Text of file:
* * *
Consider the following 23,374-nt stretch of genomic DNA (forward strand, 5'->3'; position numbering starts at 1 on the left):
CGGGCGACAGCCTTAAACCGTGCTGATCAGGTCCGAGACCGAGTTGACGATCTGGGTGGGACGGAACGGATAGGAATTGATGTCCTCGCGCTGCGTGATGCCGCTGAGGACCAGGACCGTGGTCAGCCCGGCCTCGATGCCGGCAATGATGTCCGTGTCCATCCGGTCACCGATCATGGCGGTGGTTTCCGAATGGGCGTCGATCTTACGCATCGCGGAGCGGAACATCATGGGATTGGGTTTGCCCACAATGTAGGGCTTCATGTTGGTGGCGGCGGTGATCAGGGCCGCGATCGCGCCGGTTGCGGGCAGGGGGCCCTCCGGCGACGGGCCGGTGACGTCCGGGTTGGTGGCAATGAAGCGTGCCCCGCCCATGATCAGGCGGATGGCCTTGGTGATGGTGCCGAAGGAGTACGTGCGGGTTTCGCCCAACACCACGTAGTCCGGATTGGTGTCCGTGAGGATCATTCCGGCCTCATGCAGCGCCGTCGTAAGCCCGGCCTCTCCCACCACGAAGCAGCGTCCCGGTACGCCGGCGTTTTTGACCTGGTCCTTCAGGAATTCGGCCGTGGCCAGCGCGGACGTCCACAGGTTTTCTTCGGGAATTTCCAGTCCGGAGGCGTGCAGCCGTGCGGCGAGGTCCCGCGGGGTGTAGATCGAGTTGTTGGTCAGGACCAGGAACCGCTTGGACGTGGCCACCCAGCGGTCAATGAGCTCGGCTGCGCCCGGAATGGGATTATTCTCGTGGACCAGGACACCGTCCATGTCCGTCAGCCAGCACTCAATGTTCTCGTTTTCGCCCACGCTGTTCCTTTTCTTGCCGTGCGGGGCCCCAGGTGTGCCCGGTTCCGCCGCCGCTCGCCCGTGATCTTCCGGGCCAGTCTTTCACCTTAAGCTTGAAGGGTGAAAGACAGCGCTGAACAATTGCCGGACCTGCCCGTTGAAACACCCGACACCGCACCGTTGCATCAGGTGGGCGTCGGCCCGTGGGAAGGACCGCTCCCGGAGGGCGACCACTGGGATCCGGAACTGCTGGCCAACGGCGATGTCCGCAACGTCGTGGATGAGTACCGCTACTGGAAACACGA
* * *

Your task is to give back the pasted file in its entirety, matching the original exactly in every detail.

Consider the following 23,374-nt stretch of genomic DNA (forward strand, 5'->3'; position numbering starts at 1 on the left):
CGGGCGACAGCCTTAAACCGTGCTGATCAGGTCCGAGACCGAGTTGACGATCTGGGTGGGACGGAACGGATAGGAATTGATGTCCTCGCGCTGCGTGATGCCGCTGAGGACCAGGACCGTGGTCAGCCCGGCCTCGATGCCGGCAATGATGTCCGTGTCCATCCGGTCACCGATCATGGCGGTGGTTTCCGAATGGGCGTCGATCTTACGCATCGCGGAGCGGAACATCATGGGATTGGGTTTGCCCACAATGTAGGGCTTCATGTTGGTGGCGGCGGTGATCAGGGCCGCGATCGCGCCGGTTGCGGGCAGGGGGCCCTCCGGCGACGGGCCGGTGACGTCCGGGTTGGTGGCAATGAAGCGTGCCCCGCCCATGATCAGGCGGATGGCCTTGGTGATGGTGCCGAAGGAGTACGTGCGGGTTTCGCCCAACACCACGTAGTCCGGATTGGTGTCCGTGAGGATCATTCCGGCCTCATGCAGCGCCGTCGTAAGCCCGGCCTCTCCCACCACGAAGCAGCGTCCCGGTACGCCGGCGTTTTTGACCTGGTCCTTCAGGAATTCGGCCGTGGCCAGCGCGGACGTCCACAGGTTTTCTTCGGGAATTTCCAGTCCGGAGGCGTGCAGCCGTGCGGCGAGGTCCCGCGGGGTGTAGATCGAGTTGTTGGTCAGGACCAGGAACCGCTTGGACGTGGCCACCCAGCGGTCAATGAGCTCGGCTGCGCCCGGAATGGGATTATTCTCGTGGACCAGGACACCGTCCATGTCCGTCAGCCAGCACTCAATGTTCTCGTTTTCGCCCACGCTGTTCCTTTTCTTGCCGTGCGGGGCCCCAGGTGTGCCCGGTTCCGCCGCCGCTCGCCCGTGATCTTCCGGGCCAGTCTTTCACCTTAAGCTTGAAGGGTGAAAGACAGCGCTGAACAATTGCCGGACCTGCCCGTTGAAACACCCGACACCGCACCGTTGCATCAGGTGGGCGTCGGCCCGTGGGAAGGACCGCTCCCGGAGGGCGACCACTGGGATCCGGAACTGCTGGCCAACGGCGATGTCCGCAACGTCGTGGATGAGTACCGCTACTGGAAACACGA